Now ranked, Tech becomes the hunted

This past weekend’s flurry of upsets that rendered moot the top-25 rankings also cleared room for Georgia Tech and its 5-0 record.

With 11 of the teams in the Associated Press top 25 losing – three to teams ranked ahead of them – four teams dropped out of the rankings. One team ahead of the Yellow Jackets in last week’s “others receiving votes” queue (South Carolina) also lost. That and Tech’s eye-catching performance against Miami on a nationally-televised, prime-time platform (318 rushing yards, no turnovers, three points allowed in the final three quarters) lifted the Jackets into the top 25 of the AP and USA Today coaches polls for the first time since the 13th week of the 2011 season, prior to the Tech-Georgia game.

And with that promotion, the situation changed for the Jackets. In the past two games, Tech sought to even scores with Virginia Tech and Miami, as no one on the roster had beaten either team. The Jackets now find the targets on their backs. With a national ranking and an undefeated record, Tech has something to protect.

The happy truism that no one is safe in college football, proven repeatedly Saturday, including at Bobby Dodd Stadium, now applies in reverse for the Jackets. If Alabama and Oregon can be taken down, then surely so can Tech.

Duke opened as a five-point underdog to the Jackets. The Blue Devils have lost 10 in a row to Tech and 18 of the past 19 meetings. But Duke will be coming off its open date, beat two ranked teams last season and nearly upset Texas A&M and quarterback Johnny Manziel in the Chick-fil-A Bowl.

“We’ll have to get better this week, because the crowd coming in doesn’t beat themselves,” coach Paul Johnson said following Saturday’s game, referring to Duke. “They’re well-coached and they play hard. They’ve got guys that are older and redshirted and have played. It’ll be a good game again.”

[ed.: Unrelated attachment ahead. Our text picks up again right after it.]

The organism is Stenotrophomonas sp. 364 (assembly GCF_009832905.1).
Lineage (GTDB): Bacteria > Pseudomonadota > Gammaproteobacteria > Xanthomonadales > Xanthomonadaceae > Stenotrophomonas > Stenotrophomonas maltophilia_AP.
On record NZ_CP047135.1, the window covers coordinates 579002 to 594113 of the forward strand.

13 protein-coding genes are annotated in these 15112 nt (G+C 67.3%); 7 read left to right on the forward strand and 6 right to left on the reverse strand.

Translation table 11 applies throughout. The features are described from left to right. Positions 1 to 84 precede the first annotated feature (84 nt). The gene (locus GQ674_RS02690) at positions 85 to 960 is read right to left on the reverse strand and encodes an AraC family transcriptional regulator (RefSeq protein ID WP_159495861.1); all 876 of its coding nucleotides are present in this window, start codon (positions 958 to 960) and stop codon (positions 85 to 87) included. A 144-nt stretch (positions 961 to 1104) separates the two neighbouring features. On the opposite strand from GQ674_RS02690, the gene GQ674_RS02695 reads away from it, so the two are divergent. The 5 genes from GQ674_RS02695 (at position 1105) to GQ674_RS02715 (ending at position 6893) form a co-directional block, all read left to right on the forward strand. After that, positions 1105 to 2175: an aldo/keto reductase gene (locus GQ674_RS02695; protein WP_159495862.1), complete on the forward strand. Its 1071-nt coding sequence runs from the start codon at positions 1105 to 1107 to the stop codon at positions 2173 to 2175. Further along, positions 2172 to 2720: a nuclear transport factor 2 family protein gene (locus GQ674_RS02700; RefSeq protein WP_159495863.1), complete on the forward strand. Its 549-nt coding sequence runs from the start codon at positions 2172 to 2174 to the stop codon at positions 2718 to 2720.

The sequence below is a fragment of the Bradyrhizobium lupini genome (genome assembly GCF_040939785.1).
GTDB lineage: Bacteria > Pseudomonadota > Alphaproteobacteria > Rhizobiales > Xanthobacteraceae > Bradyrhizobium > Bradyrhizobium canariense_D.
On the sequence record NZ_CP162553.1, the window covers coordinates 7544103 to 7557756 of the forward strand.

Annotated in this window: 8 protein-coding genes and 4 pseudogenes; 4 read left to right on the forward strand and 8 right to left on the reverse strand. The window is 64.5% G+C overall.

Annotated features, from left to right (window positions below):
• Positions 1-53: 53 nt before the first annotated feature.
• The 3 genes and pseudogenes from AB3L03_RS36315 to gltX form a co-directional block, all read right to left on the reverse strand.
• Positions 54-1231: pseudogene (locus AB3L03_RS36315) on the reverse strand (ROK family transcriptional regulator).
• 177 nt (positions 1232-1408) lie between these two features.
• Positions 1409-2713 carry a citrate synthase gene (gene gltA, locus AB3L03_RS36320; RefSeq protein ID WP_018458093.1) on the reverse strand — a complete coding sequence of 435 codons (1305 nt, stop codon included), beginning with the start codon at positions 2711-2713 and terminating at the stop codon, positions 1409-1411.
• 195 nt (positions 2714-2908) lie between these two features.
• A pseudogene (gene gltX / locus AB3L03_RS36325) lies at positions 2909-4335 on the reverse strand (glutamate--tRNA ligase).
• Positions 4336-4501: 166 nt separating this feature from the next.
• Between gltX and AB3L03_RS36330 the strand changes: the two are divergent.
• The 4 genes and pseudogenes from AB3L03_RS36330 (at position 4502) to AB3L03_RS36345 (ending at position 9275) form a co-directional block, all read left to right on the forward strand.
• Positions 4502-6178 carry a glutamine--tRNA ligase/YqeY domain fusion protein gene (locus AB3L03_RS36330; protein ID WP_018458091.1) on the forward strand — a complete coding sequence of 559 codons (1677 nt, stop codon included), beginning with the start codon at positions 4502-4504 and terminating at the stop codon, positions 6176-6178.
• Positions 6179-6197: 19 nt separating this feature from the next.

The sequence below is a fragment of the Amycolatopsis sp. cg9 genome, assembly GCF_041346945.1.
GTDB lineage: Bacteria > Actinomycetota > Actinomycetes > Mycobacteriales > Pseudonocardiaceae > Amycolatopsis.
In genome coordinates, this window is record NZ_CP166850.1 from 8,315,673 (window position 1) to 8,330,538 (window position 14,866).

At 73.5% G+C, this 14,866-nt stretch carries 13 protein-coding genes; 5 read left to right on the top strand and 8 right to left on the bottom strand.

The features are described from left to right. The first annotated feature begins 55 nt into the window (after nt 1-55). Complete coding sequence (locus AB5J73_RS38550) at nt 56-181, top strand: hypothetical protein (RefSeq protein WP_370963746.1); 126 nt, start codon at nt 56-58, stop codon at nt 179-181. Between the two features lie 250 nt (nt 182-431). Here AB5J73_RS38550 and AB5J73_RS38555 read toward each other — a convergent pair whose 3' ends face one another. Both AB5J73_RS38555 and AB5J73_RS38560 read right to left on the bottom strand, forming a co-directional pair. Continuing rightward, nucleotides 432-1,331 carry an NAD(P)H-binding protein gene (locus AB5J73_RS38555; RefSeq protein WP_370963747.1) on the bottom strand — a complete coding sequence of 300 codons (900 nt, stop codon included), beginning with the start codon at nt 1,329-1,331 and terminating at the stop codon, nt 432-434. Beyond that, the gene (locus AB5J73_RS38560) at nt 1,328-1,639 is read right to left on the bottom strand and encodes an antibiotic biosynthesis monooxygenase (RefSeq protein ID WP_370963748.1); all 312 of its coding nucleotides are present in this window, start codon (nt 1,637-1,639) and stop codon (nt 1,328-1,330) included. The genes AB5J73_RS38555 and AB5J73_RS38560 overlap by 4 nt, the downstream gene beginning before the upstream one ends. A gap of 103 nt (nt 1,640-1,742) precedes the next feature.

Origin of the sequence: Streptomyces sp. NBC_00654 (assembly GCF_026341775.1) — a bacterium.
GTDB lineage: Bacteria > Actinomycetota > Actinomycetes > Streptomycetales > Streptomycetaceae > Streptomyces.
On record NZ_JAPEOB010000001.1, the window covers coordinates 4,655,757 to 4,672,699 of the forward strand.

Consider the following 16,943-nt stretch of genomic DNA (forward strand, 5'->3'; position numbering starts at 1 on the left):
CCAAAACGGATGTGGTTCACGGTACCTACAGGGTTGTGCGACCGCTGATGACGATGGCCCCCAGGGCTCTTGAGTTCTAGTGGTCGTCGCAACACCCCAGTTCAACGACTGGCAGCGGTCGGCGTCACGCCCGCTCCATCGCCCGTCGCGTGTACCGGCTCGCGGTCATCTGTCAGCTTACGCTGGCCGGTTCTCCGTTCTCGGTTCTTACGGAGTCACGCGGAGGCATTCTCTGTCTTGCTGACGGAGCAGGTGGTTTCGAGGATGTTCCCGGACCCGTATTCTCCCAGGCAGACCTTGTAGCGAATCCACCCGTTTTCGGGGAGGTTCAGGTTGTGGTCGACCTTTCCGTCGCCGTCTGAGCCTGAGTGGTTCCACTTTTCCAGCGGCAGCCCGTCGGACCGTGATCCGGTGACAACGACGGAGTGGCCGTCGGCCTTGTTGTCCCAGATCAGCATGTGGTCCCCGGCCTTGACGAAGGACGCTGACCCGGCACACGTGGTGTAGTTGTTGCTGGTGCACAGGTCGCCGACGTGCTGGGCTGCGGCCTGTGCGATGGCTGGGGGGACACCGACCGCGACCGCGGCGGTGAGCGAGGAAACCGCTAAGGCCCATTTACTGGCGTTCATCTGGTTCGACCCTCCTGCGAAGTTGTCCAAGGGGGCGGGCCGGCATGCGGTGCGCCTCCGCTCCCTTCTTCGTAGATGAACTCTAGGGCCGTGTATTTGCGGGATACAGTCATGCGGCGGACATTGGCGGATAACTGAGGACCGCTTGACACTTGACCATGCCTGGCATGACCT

Next Saturday, Tech will go to Chapel Hill, N.C., to play North Carolina, which has lost five in a row to the Jackets and eight of the past nine. The Tar Heels don’t exactly have a lot going for them this season. North Carolina is ranked No. 103 nationally in defensive yards per play and No. 124 in scoring defense. But, as any hand-wringing Tech fan can conclude, that just makes the Jackets all the more prone to be upset.

The onus will be on Tech players and coaches to maintain their focus on improving and practicing with effort. Motivation has been easy to this point. Tech struggled to play complete games in its first four games and had scores to settle in the past two games. Hunger came easily. The motivation to prepare well for Duke will come from elsewhere, if wanting to stay undefeated, move up in the polls, earn another ACC Coastal Division win and gain tighter control of the division are not quite enough to balance the heaps of praise players are undoubtedly receiving.

The Jackets have not always handled success well. The loss of focus demonstrated in the second half of the Georgia Southern game, when the Jackets gave up a 25-point halftime lead only to take the lead back on their final possession, is only the most recent example.

After Saturday’s game, though, linebacker Quayshawn Nealy suggested that perhaps a mature perspective was already in place.

With the Miami win, Nealy said, “Duke’s going to be even bigger next week.”

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